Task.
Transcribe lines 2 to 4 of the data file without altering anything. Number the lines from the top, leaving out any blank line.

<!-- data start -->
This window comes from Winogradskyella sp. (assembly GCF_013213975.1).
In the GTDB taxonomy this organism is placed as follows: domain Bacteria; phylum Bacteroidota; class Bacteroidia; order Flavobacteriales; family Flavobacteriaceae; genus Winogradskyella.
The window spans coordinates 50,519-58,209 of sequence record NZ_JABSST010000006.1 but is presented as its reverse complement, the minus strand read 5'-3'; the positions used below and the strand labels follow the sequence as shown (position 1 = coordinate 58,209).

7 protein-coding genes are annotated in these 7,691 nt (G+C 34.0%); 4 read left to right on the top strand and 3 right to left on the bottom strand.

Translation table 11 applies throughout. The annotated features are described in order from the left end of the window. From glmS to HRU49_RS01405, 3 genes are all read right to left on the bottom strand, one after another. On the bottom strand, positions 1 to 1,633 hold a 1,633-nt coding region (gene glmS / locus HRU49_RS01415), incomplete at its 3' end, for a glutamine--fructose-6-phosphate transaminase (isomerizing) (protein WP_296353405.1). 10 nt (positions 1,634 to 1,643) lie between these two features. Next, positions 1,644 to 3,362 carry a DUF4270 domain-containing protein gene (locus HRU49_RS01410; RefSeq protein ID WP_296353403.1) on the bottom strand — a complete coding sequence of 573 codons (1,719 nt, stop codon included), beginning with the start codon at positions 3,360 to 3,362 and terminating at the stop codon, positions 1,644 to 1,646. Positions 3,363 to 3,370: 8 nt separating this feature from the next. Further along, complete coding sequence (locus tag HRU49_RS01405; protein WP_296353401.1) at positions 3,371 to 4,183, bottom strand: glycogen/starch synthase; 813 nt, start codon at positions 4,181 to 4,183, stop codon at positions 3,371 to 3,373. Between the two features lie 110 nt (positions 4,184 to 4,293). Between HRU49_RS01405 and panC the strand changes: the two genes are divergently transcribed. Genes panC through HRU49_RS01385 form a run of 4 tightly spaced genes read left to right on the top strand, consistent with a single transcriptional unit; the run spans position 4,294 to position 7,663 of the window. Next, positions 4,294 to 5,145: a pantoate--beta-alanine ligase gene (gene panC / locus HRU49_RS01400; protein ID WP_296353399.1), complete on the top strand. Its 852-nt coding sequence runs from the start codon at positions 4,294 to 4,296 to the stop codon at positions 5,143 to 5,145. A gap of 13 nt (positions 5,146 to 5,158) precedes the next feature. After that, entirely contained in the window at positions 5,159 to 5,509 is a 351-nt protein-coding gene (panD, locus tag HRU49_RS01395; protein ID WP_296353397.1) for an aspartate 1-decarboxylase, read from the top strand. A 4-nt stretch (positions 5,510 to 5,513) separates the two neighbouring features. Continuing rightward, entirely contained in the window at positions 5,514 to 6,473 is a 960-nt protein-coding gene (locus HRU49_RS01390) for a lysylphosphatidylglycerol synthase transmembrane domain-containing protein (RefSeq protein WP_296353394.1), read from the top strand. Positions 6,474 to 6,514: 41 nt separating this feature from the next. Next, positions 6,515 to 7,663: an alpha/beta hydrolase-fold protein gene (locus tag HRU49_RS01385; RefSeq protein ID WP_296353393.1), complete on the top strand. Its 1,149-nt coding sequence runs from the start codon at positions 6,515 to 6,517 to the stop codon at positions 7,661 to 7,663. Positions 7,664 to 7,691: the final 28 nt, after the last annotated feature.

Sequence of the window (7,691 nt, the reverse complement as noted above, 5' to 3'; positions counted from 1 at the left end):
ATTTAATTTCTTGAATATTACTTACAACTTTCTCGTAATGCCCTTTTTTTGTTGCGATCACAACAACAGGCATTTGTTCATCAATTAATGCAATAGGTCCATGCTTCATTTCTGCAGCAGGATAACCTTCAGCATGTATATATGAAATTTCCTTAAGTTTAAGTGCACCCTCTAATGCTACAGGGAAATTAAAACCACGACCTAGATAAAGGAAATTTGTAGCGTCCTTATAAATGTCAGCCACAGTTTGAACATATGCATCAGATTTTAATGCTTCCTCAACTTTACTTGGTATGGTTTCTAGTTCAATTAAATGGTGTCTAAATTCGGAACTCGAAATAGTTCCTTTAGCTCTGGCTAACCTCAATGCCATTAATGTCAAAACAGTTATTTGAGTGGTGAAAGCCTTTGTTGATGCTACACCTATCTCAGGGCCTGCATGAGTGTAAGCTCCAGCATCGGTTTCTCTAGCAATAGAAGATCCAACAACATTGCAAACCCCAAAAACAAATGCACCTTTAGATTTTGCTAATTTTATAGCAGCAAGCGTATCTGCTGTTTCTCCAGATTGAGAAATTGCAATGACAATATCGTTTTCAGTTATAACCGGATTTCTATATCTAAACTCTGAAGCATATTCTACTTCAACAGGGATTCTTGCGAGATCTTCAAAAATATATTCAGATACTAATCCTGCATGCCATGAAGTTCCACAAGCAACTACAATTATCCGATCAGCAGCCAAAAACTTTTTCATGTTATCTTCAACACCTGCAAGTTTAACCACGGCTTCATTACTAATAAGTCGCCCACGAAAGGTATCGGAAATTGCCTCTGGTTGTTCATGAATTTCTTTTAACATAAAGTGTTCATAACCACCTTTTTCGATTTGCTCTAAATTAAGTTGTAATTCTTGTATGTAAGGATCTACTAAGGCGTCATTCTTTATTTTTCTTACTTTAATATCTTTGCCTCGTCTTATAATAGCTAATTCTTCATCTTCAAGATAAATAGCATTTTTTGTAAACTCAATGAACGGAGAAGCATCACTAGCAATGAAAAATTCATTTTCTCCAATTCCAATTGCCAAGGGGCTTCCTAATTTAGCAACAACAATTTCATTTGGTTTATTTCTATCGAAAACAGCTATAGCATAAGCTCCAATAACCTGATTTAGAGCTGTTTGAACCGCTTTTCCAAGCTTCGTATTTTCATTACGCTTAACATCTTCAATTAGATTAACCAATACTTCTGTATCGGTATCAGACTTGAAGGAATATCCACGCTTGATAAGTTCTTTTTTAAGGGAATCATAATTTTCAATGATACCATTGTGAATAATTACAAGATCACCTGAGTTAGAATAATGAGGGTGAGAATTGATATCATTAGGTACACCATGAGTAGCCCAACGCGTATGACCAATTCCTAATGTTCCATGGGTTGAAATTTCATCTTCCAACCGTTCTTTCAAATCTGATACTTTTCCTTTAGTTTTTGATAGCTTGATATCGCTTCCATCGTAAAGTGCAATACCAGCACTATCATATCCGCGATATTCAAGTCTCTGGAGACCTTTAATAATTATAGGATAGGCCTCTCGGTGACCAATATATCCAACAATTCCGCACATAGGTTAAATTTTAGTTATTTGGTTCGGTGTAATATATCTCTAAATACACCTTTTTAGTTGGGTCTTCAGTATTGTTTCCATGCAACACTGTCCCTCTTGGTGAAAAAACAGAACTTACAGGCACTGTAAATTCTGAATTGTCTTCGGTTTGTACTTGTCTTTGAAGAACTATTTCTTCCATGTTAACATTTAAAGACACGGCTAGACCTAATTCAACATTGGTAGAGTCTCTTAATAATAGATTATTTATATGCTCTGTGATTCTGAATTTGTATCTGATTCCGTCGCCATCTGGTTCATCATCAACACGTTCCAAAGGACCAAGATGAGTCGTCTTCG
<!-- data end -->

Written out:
In the GTDB taxonomy this organism is placed as follows: domain Bacteria; phylum Bacteroidota; class Bacteroidia; order Flavobacteriales; family Flavobacteriaceae; genus Winogradskyella.
The window spans coordinates 50,519-58,209 of sequence record NZ_JABSST010000006.1 but is presented as its reverse complement, the minus strand read 5'-3'; the positions used below and the strand labels follow the sequence as shown (position 1 = coordinate 58,209).

7 protein-coding genes are annotated in these 7,691 nt (G+C 34.0%); 4 read left to right on the top strand and 3 right to left on the bottom strand.